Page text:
Rub the potatoes with olive oil and place on a tray in the oven to bake for 20 minutes. Turn the oven down to 200ºC and continue to cook for about another hour.

Meanwhile, melt the butter in a large frying pan and gently sauté the leeks until they are meltingly tender. Add the cream and bubble together until you have a thick sauce.

When the potatoes are soft, cut them in half and scoop out the centres, leaving a thin layer of potato on the skins. Mash the removed potato, mix with the creamy leeks and season with salt and lots of pepper. Pile this mixture back into the potato skins and sprinkle over the grated cheese. Return to the oven for a few minutes until the cheese has melted and started to brown.

Serve this on its own for a midweek supper or as a side dish with chargrilled chops or sausages.

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Chicken, Ham & Leek Pie

We love a chicken pie, particularly with sweet leeks and a rich creamy sauce.

Wine Suggestion: the classic suggestion, and our first thought, was to drink a lighter chardonnay with this, but we found a great alternative in the Salwey Weissburgunder “RS” which is a Pinot Blanc from Baden in Germany. An amazing wine with lovely fruit and a texture that holds it all together giving it a long finish and makes a good match with the creamy sauce and pastry. Every time we taste this wine we are impressed and think it is one to put Pinot Blanc back on the wine drinkers lists.

Chicken, Ham & Leek Pie – serves 4

For the filling: 

  • 450ml chicken stock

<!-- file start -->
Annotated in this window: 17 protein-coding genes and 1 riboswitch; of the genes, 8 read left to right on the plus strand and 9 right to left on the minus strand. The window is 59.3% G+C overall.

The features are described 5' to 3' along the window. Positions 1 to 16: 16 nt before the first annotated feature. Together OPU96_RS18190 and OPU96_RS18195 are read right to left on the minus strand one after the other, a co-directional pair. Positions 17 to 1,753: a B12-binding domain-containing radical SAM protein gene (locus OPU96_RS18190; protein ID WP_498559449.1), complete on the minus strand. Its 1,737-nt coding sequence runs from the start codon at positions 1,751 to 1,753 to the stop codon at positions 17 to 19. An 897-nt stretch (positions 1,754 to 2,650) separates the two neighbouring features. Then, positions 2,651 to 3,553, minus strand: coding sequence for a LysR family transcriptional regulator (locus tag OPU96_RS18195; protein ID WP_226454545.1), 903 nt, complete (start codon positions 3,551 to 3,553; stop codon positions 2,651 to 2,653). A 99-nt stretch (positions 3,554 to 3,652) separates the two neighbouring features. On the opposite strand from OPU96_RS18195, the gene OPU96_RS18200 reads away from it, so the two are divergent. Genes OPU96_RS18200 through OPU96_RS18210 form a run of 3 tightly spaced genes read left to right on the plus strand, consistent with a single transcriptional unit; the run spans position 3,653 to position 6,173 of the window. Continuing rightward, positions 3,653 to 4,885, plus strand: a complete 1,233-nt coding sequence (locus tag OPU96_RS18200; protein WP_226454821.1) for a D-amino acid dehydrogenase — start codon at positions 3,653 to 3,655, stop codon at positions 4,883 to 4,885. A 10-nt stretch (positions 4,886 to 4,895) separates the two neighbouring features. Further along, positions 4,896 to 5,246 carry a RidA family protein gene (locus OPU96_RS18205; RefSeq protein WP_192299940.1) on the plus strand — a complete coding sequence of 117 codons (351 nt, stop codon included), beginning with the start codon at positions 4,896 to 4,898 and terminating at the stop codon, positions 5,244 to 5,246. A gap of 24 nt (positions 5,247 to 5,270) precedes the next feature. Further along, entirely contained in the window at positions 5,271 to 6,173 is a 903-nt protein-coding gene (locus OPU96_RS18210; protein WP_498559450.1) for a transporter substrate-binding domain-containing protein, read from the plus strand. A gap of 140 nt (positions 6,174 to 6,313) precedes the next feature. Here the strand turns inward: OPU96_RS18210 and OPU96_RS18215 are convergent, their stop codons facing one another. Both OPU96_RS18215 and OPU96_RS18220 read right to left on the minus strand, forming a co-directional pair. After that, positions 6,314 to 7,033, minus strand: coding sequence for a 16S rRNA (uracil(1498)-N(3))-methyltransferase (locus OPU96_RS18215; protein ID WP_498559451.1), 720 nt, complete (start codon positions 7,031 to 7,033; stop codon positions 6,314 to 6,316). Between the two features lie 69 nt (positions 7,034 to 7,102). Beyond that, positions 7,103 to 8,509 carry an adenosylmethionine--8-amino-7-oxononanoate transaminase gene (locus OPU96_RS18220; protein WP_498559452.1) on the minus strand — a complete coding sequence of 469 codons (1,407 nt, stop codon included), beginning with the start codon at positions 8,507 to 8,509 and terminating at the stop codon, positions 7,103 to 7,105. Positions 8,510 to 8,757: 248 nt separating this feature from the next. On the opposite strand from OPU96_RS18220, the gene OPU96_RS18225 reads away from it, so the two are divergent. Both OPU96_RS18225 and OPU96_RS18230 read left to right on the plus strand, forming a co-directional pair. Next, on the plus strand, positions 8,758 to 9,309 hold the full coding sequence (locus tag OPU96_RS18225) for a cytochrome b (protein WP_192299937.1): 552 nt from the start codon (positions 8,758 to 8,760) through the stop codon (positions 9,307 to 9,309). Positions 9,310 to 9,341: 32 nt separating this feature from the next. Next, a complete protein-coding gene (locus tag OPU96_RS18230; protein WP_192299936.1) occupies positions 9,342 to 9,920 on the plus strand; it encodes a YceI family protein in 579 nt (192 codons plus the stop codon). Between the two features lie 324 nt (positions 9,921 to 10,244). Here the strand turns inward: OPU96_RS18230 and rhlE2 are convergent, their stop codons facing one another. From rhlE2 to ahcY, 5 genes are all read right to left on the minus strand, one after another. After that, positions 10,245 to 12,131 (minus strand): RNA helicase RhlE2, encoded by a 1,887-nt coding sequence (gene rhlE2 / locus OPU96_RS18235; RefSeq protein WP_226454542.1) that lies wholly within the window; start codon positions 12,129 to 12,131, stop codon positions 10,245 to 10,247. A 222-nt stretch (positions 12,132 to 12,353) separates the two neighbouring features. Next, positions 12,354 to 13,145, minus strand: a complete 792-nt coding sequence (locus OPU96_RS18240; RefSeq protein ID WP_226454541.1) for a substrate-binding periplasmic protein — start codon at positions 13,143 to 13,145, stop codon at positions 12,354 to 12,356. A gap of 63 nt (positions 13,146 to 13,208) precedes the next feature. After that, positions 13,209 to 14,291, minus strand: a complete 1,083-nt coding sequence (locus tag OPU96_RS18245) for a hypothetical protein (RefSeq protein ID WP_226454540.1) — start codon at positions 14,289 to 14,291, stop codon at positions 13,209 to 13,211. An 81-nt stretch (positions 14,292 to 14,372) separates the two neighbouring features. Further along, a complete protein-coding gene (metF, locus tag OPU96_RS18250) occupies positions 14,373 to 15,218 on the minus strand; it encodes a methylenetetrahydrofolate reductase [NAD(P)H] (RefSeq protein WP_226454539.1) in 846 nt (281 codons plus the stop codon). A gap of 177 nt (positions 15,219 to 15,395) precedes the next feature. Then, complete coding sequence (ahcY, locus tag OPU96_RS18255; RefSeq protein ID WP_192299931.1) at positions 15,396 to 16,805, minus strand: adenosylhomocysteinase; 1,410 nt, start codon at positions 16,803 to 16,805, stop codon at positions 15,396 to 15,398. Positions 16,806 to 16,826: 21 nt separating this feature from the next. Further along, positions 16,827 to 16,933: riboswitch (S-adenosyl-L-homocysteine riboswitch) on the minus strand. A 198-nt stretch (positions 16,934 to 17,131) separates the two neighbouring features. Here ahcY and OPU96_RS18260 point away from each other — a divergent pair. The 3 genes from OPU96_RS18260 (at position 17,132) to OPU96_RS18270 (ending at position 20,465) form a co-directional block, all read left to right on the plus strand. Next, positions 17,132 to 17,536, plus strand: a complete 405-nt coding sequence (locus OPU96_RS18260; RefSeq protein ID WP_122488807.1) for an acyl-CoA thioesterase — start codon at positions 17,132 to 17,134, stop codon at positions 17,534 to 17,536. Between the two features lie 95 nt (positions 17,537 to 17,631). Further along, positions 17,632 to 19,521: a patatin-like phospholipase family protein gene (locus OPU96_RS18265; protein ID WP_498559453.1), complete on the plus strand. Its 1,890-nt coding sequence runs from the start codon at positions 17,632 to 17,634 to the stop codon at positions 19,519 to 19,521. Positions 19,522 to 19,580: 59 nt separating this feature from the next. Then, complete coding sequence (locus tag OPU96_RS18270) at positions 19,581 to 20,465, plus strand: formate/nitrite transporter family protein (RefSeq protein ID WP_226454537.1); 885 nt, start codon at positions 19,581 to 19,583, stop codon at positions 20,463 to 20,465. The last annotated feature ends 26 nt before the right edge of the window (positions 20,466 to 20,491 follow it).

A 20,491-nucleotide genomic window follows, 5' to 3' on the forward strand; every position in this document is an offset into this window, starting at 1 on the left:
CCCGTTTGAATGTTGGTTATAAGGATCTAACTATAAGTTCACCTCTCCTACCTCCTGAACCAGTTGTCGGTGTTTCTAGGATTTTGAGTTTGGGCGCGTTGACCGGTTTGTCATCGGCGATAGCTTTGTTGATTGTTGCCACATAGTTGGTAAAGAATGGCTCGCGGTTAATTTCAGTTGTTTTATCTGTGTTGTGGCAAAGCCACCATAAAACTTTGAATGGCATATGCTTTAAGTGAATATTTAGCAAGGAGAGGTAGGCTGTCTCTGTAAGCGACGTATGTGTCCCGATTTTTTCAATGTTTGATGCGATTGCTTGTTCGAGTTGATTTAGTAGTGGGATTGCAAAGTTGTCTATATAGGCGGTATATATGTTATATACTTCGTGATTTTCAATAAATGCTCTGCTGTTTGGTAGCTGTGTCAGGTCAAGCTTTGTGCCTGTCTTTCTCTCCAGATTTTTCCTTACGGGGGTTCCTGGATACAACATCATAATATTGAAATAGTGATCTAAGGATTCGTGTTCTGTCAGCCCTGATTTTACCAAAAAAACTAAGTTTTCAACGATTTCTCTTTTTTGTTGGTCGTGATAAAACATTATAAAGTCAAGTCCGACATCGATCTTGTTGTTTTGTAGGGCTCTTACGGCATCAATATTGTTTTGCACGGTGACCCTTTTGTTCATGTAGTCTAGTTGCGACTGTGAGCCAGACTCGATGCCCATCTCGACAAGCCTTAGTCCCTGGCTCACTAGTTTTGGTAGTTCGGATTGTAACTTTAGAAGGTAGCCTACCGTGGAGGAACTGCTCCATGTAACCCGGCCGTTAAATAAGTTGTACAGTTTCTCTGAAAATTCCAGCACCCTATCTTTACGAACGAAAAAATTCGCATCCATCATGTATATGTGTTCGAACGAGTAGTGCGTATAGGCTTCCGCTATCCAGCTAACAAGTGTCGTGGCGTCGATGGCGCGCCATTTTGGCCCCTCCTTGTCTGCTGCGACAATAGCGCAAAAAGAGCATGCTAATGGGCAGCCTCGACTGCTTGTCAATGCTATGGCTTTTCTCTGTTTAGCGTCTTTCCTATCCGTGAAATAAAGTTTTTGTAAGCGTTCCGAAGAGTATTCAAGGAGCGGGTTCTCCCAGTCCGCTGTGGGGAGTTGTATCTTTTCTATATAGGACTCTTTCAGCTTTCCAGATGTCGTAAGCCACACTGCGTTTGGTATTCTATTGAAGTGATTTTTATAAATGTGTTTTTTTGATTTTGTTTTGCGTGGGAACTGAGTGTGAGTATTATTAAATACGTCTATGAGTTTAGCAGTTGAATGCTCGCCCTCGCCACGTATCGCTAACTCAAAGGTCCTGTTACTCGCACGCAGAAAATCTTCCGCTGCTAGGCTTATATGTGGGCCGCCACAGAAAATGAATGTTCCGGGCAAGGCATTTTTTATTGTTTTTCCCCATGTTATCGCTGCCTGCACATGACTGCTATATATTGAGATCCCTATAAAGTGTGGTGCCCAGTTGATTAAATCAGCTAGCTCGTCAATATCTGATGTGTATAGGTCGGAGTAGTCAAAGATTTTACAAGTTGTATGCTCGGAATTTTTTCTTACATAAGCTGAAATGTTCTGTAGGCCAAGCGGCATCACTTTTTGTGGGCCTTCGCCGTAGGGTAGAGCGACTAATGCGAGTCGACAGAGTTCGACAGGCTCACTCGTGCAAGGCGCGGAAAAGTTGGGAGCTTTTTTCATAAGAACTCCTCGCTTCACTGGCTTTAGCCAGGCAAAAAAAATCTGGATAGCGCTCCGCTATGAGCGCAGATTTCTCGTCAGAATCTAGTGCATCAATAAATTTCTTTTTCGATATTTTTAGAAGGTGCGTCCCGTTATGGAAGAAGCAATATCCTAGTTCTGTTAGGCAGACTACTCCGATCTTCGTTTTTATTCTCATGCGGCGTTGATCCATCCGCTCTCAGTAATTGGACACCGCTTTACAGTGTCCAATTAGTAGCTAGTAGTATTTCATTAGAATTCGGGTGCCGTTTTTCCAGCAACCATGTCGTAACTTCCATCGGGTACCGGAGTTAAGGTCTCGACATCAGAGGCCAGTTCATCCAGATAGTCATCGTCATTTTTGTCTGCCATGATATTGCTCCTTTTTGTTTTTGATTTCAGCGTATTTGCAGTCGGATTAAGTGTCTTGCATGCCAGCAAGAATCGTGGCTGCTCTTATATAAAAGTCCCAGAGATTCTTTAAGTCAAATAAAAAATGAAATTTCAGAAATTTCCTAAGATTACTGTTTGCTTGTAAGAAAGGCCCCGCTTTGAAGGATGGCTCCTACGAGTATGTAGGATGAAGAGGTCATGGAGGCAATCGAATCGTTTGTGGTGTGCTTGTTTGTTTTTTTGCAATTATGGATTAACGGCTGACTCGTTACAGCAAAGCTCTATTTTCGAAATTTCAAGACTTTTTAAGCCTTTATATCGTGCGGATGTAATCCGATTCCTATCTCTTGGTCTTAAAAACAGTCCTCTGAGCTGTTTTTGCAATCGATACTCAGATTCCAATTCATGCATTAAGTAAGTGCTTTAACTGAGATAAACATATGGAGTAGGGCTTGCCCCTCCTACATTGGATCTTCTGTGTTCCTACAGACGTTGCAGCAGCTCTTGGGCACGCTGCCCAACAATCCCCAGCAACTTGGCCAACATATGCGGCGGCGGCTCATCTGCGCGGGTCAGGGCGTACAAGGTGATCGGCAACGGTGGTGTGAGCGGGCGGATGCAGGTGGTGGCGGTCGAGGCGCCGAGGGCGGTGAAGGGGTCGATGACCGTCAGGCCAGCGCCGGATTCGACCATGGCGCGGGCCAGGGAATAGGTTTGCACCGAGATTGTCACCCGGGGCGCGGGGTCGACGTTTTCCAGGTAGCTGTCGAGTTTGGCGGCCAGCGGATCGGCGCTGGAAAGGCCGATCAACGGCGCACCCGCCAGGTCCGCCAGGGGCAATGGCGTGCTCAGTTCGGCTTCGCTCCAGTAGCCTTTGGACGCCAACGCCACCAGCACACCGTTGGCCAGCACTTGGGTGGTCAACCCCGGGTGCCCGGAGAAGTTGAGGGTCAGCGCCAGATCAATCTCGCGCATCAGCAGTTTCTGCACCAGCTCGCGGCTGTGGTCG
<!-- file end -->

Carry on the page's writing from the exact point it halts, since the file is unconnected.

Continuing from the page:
• 3 chicken breasts fillets
  • 75g butter
  • 2 leeks, cut into 1cm slices
  • 2 garlic cloves, crushed
  • 50g plain flour
  • 200ml milk
  • 2-3 tbsp white wine
  • 150ml double cream
  • 150g piece thickly carved ham, cut into 2cm chunks

For the pastry: 

  • 350g plain flour
  • 200g butter
  • 1 egg beaten with 1 tbsp cold water, plus an additional egg, beaten, to glaze

Heat the chicken stock in a saucepan. Add the chicken breasts and bring a gentle simmer. Cover with a lid and cook for 10 minutes. Remove the chicken breasts and set aside, then pour the stock into a jug.

Melt 25g of the butter in a large heavy-based saucepan over a low heat. Stir in the chopped leeks and fry gently for a couple of minutes, stirring now and then, until softened. Add the garlic and continue to cook for another minute, then set aside. Add the rest of the butter and stir in the flour as soon as it has melted. Cook for 30 seconds, stirring constantly.

Slowly add the milk to the pan, stirring well between each addition. Then gradually add 250ml of the reserved stock and the wine until the sauce is smooth and slightly thickened. Bring to a gentle simmer and cook for 3 minutes.

Season the sauce, remove from the heat and stir in the cream. Pour into a large bowl and cover with cling film to stop a skin forming on the top. Set aside until cool.

Preheat the oven to 200C/400F/Gas 6 and put a baking tray into heat.